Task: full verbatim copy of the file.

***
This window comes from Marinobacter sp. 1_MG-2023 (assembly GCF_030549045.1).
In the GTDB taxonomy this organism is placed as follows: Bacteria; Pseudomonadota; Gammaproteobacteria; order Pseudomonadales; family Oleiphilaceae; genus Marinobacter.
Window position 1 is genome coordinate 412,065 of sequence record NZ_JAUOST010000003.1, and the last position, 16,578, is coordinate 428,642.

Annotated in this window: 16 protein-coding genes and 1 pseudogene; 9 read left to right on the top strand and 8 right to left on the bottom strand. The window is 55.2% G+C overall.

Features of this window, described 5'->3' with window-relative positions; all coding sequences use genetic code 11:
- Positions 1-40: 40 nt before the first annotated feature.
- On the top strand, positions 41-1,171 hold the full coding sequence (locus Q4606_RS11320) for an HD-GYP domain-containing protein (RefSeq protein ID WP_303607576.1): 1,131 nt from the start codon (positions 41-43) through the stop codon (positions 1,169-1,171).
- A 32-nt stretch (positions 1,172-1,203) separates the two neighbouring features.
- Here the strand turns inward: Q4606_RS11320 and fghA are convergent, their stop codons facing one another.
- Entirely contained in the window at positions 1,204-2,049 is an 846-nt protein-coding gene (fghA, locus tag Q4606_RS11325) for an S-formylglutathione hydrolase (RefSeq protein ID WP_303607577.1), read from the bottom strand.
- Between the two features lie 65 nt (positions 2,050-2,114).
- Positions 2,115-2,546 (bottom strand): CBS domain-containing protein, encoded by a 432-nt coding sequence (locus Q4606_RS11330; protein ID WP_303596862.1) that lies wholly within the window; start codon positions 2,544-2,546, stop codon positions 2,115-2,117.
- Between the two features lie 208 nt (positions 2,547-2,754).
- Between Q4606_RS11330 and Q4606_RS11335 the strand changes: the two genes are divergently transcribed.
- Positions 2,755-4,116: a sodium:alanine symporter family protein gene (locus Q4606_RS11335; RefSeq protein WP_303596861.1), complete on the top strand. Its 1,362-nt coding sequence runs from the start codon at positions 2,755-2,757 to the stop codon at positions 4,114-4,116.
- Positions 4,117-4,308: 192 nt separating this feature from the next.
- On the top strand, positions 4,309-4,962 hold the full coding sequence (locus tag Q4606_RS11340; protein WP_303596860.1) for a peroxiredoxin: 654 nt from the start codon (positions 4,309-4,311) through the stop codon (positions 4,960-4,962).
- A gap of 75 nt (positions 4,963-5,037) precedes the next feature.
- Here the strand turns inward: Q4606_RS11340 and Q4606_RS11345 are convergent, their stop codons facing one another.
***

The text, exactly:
This window comes from Marinobacter sp. 1_MG-2023 (assembly GCF_030549045.1).
In the GTDB taxonomy this organism is placed as follows: Bacteria; Pseudomonadota; Gammaproteobacteria; order Pseudomonadales; family Oleiphilaceae; genus Marinobacter.
Window position 1 is genome coordinate 412,065 of sequence record NZ_JAUOST010000003.1, and the last position, 16,578, is coordinate 428,642.

Annotated in this window: 16 protein-coding genes and 1 pseudogene; 9 read left to right on the top strand and 8 right to left on the bottom strand. The window is 55.2% G+C overall.

Features of this window, described 5'->3' with window-relative positions; all coding sequences use genetic code 11:
- Positions 1-40: 40 nt before the first annotated feature.
- On the top strand, positions 41-1,171 hold the full coding sequence (locus Q4606_RS11320) for an HD-GYP domain-containing protein (RefSeq protein ID WP_303607576.1): 1,131 nt from the start codon (positions 41-43) through the stop codon (positions 1,169-1,171).
- A 32-nt stretch (positions 1,172-1,203) separates the two neighbouring features.
- Here the strand turns inward: Q4606_RS11320 and fghA are convergent, their stop codons facing one another.
- Entirely contained in the window at positions 1,204-2,049 is an 846-nt protein-coding gene (fghA, locus tag Q4606_RS11325) for an S-formylglutathione hydrolase (RefSeq protein ID WP_303607577.1), read from the bottom strand.
- Between the two features lie 65 nt (positions 2,050-2,114).
- Positions 2,115-2,546 (bottom strand): CBS domain-containing protein, encoded by a 432-nt coding sequence (locus Q4606_RS11330; protein ID WP_303596862.1) that lies wholly within the window; start codon positions 2,544-2,546, stop codon positions 2,115-2,117.
- Between the two features lie 208 nt (positions 2,547-2,754).
- Between Q4606_RS11330 and Q4606_RS11335 the strand changes: the two genes are divergently transcribed.
- Positions 2,755-4,116: a sodium:alanine symporter family protein gene (locus Q4606_RS11335; RefSeq protein WP_303596861.1), complete on the top strand. Its 1,362-nt coding sequence runs from the start codon at positions 2,755-2,757 to the stop codon at positions 4,114-4,116.
- Positions 4,117-4,308: 192 nt separating this feature from the next.
- On the top strand, positions 4,309-4,962 hold the full coding sequence (locus tag Q4606_RS11340; protein WP_303596860.1) for a peroxiredoxin: 654 nt from the start codon (positions 4,309-4,311) through the stop codon (positions 4,960-4,962).
- A gap of 75 nt (positions 4,963-5,037) precedes the next feature.
- Here the strand turns inward: Q4606_RS11340 and Q4606_RS11345 are convergent, their stop codons facing one another.